2013 a landmark year for the False Claims Act and fund recovery

On Behalf of | Jan 7, 2014 | Whistle-blower Claims

There are many people who simply want to do the right thing but are afraid to do so in regards to corporate fraud against the government. However, some legislation, including the False Claims Act, allows employees to seek justice for corporate infractions without fear of retaliation. In 2013, over $3.8 billion in funds was reclaimed under the FCA, according to the Department of Justice. Designed to provide protective measures for individuals or companies who report those who defraud governmental programs, the Act is the federal government’s primary tool in combatting fraud committed against it. Wisconsin workers can initiate federal government false claims actions and receive protection from retaliation.

The False Claims Act will also potentially provide compensation for the efforts of the whistleblower. Often, insiders come forward when corporations file fraudulent claims to receive government payments. The recovery of over $3.8 billion in reclaimed funds in 2013 represents the second largest collection of funds in United States history.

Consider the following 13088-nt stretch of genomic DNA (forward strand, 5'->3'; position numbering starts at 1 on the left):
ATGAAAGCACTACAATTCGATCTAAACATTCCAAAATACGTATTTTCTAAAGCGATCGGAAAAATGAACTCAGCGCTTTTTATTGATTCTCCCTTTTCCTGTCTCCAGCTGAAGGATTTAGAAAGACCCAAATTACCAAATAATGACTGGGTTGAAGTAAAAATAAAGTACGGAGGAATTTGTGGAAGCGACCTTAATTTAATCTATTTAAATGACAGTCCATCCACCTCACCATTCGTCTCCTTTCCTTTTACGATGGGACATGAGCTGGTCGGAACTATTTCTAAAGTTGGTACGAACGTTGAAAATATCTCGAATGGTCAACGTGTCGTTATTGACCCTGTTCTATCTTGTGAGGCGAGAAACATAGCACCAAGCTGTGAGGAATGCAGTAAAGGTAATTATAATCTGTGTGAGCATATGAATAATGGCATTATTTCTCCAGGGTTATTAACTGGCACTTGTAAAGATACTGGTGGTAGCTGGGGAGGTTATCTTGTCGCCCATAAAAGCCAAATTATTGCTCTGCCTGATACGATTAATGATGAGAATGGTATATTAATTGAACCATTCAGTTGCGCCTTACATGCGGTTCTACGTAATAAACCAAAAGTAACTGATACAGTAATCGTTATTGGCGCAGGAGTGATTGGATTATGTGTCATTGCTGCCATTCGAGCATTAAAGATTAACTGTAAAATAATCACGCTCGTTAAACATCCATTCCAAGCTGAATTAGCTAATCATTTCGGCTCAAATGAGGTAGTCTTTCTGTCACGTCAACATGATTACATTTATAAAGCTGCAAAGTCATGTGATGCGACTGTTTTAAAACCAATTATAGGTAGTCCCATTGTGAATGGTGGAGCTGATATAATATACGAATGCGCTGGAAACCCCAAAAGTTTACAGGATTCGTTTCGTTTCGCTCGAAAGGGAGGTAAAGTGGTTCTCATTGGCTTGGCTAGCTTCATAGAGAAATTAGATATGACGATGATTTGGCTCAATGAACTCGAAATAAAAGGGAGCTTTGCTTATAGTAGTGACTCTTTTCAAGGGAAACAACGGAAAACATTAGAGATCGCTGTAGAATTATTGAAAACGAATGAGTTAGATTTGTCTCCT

The FCA includes a qui tam provision that allows people or entities that are not affiliated with the government to file actions on the government’s behalf. According to annual reports, 752 qui tam lawsuits were filed in 2013. These lawsuits were solely responsible for over $2.9 billion of the funds recovered this year.

Persons filing under the False Claims Act stand to receive a portion (usually about 15-25 percent) of any recovered damages. However, filing anti-fraud lawsuits on behalf of the government can be complicated. If an individual has knowledge of fraud committed against a governmental agency and is afraid to report it, the FCA is designed to help. Some in Wisconsin have sought additional assistance and guidance with filing a qui tam lawsuit and requesting protection under the False Claims Act.

Source: ringoffireradio.com, False Claims Act Recovered $3.8 Billion in 2013, Joshua Schwitzerlett, Dec. 25, 2013


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